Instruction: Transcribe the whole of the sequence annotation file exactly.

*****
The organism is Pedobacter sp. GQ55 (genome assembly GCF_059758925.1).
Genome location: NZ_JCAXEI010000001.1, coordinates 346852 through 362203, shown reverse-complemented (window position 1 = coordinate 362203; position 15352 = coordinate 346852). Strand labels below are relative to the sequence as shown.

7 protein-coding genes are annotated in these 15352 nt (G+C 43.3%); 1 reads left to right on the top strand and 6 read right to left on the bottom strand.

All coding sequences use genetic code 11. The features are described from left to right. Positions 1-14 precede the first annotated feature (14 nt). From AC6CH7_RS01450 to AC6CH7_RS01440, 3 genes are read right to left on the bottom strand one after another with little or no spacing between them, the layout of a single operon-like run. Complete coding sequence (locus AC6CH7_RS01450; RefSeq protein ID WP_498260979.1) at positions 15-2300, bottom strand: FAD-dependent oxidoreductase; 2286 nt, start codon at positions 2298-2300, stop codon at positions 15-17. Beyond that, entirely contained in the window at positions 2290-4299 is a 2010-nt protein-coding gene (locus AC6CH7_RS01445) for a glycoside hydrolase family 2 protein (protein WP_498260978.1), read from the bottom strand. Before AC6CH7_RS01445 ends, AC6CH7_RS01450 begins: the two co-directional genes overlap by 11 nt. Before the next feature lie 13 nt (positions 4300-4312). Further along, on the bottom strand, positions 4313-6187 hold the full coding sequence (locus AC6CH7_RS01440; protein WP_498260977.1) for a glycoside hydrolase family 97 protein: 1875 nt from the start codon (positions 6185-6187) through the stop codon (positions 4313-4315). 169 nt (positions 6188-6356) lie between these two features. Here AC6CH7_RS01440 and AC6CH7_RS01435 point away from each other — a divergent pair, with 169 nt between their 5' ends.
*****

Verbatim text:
The organism is Pedobacter sp. GQ55 (genome assembly GCF_059758925.1).
Genome location: NZ_JCAXEI010000001.1, coordinates 346852 through 362203, shown reverse-complemented (window position 1 = coordinate 362203; position 15352 = coordinate 346852). Strand labels below are relative to the sequence as shown.

7 protein-coding genes are annotated in these 15352 nt (G+C 43.3%); 1 reads left to right on the top strand and 6 read right to left on the bottom strand.

All coding sequences use genetic code 11. The features are described from left to right. Positions 1-14 precede the first annotated feature (14 nt). From AC6CH7_RS01450 to AC6CH7_RS01440, 3 genes are read right to left on the bottom strand one after another with little or no spacing between them, the layout of a single operon-like run. Complete coding sequence (locus AC6CH7_RS01450; RefSeq protein ID WP_498260979.1) at positions 15-2300, bottom strand: FAD-dependent oxidoreductase; 2286 nt, start codon at positions 2298-2300, stop codon at positions 15-17. Beyond that, entirely contained in the window at positions 2290-4299 is a 2010-nt protein-coding gene (locus AC6CH7_RS01445) for a glycoside hydrolase family 2 protein (protein WP_498260978.1), read from the bottom strand. Before AC6CH7_RS01445 ends, AC6CH7_RS01450 begins: the two co-directional genes overlap by 11 nt. Before the next feature lie 13 nt (positions 4300-4312). Further along, on the bottom strand, positions 4313-6187 hold the full coding sequence (locus AC6CH7_RS01440; protein WP_498260977.1) for a glycoside hydrolase family 97 protein: 1875 nt from the start codon (positions 6185-6187) through the stop codon (positions 4313-4315). 169 nt (positions 6188-6356) lie between these two features. Here AC6CH7_RS01440 and AC6CH7_RS01435 point away from each other — a divergent pair, with 169 nt between their 5' ends.